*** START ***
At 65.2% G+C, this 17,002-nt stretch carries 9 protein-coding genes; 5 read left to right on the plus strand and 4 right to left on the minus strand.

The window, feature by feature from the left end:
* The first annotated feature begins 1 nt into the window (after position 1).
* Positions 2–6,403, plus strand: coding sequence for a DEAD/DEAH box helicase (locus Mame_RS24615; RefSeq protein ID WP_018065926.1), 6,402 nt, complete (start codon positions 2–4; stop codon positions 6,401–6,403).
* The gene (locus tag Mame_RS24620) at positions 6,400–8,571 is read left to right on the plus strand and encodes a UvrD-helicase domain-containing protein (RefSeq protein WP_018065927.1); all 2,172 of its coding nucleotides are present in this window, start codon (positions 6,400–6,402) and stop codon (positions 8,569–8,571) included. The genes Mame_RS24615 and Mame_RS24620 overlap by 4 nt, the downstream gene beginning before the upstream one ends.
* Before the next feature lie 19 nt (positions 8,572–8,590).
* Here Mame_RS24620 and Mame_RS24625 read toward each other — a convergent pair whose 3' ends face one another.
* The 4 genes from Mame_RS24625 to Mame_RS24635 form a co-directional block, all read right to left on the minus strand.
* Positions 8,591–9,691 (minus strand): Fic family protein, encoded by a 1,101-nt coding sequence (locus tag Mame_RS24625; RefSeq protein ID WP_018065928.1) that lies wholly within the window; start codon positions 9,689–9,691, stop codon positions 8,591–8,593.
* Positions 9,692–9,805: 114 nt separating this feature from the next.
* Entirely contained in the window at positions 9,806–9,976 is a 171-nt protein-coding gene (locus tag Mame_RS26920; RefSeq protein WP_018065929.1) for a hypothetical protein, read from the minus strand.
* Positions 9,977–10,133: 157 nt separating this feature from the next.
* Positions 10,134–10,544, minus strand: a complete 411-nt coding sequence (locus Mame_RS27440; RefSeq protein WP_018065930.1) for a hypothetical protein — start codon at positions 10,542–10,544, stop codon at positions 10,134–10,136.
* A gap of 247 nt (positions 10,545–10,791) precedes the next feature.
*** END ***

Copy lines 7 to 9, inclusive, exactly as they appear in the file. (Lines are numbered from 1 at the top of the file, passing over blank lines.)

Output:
* Here Mame_RS24620 and Mame_RS24625 read toward each other — a convergent pair whose 3' ends face one another.
* The 4 genes from Mame_RS24625 to Mame_RS24635 form a co-directional block, all read right to left on the minus strand.
* Positions 8,591–9,691 (minus strand): Fic family protein, encoded by a 1,101-nt coding sequence (locus tag Mame_RS24625; RefSeq protein ID WP_018065928.1) that lies wholly within the window; start codon positions 9,689–9,691, stop codon positions 8,591–8,593.